Is it possible for a hobbyist to create/mold/grind/polish a lens element?

There seems to be lots of astronomy hobbyists polishing mirrors and occasionally a large lens element. Is there an equivalent hobby of creating (very rudimentary-quality) element or objective lenses for photography? I couldn't Google up any good info on this.

The Kodak Brownie was single-element and manufactured quite cheaply. What would it take to make something like that? What would be the simplest and/or cheapest way?

(Yes, I do know this is not practical. Yes, I could just strip old objective lenses. And yes, I do know the quality would be quite low.)

  • While you're talking about creating the elements themselves, so this isn't an answer, I found this blog post on building lenses with cheap or scavenged elements to be very interesting. – mattdm May 28 '12 at 0:04
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    Can you link to astro folks making lenses? I know lots about mirrors there, but they're very different beasts. – rfusca May 28 '12 at 2:30
  • The manufacture of a lens element that is pure enough to be used for photography is pretty complex. You need materials with adequate purity, light transmission, and hardness, not to mention a fair bit of precision in your grinding mechanism to ensure you refract light enough to focus it where you want it focused, and do so evenly across the surface of the lens. Even on an amateur level, it would be pretty expensive to do. This video might be insightful regarding lens manufacture: youtube.com/watch?v=OkWsk9rXpcU – jrista May 28 '12 at 2:49

There are separate issues.

  1. "Create" a lens - let's interpret that to be a design act - designing the curve according to focal length, required dispersion, etc. Yes, that's doable. There's lens design software around that will take a set of optimization criteria and some constraints and spit out a set of curves and glass types. Rustle up specific software recommendations on the amateur telescope making lists, I know I've seen them there.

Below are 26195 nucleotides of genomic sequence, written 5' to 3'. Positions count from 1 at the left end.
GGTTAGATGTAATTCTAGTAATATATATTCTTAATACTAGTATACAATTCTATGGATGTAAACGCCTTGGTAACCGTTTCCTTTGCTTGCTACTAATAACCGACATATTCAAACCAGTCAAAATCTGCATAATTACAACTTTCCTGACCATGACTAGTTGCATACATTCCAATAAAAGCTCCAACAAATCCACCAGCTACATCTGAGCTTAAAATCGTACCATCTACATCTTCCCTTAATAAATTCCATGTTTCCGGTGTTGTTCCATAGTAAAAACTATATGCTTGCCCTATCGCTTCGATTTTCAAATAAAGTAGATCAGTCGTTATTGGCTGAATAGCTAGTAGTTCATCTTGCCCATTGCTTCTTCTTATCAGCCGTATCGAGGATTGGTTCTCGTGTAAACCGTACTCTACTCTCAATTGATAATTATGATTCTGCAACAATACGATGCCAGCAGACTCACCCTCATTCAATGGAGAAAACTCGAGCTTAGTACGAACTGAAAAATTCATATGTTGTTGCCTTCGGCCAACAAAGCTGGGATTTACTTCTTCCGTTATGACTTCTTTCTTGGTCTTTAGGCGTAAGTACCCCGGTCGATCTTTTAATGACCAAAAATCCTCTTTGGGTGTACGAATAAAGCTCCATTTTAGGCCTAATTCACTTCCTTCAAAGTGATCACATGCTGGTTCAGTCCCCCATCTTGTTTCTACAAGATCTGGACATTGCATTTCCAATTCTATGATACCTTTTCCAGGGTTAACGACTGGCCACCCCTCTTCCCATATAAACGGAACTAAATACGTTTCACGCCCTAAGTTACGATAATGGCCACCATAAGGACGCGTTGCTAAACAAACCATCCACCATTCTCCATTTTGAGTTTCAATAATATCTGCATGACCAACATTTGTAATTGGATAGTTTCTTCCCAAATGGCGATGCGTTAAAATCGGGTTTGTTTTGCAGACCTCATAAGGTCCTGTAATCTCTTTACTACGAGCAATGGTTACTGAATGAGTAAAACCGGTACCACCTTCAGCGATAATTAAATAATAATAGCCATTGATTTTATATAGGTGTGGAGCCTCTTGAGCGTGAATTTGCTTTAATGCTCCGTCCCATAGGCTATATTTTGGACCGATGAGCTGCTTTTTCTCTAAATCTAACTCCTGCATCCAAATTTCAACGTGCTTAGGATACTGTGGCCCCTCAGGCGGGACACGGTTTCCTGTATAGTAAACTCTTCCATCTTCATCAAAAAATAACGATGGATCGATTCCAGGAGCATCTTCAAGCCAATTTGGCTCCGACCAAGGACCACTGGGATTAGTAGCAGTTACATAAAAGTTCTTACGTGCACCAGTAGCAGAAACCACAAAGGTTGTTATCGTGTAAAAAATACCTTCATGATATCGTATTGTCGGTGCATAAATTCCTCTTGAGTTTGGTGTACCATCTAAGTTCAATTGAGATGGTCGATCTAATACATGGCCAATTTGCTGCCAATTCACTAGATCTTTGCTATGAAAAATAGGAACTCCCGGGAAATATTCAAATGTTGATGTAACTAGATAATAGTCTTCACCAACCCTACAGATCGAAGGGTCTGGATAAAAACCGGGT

2. Mold a lens - not without herculean effort. The homogeneity required of optical glass is, according to every thread on the topic I've been able to find, pretty much out of reach for garage tinkerer types. This isn't to permanently dissuade you from trying - I'd love few things more than to see another "you can't do this at home" techno-cultural touchstone falling. But you'll have to get (and maintain!) sufficiently transmissive glass, of sufficiently controlled optical parameters (index of refraction, dispersion), completely free of bubbles, and completely homogeneous. These are partially conflicting requirements, as it's difficult to, for example, have a thoroughly homogeneous melt without stirring, which can easily introduce bubbles.
  3. Grind a lens - Definitely. I can't find the link now, but I saw an argument once that grinding (and, by extension, polishing) a good lens is easier than grinding a mirror, since the curves for a given f ratio are steeper with a lens, so errors show up more prominently during testing.
  4. Polishing a lens - Yes again, as at this point it's the same as polishing a mirror surface, except perhaps for the steeper curve. Figuring an aspherical lens surface might be harder than figuring an aspherical mirror surface, for the same reason testing a lens is easier: the curves are steeper on a lens, so the lap has to flow a lot more as it mates to the lens in various positions.

Disclaimer: This is mostly book-knowledge, not so much hands-on knowledge. While I've ground and just started polishing a small mirror, I've never tried making a lens.


I can't address your question with personal experience, but the astronomy hobbyists get very good results. They not only polish their lenses, but they make them from a flat piece of glass.

Its hard to see why you would not be able to do it. it may take a lot of time, and as you suggest, its not economical, but this is a hobby. I say go for it if you have the interest.

I suggest you read Roger's Cicala blog, he has written a lot on the history of various lens designs. http://www.lensrentals.com/blog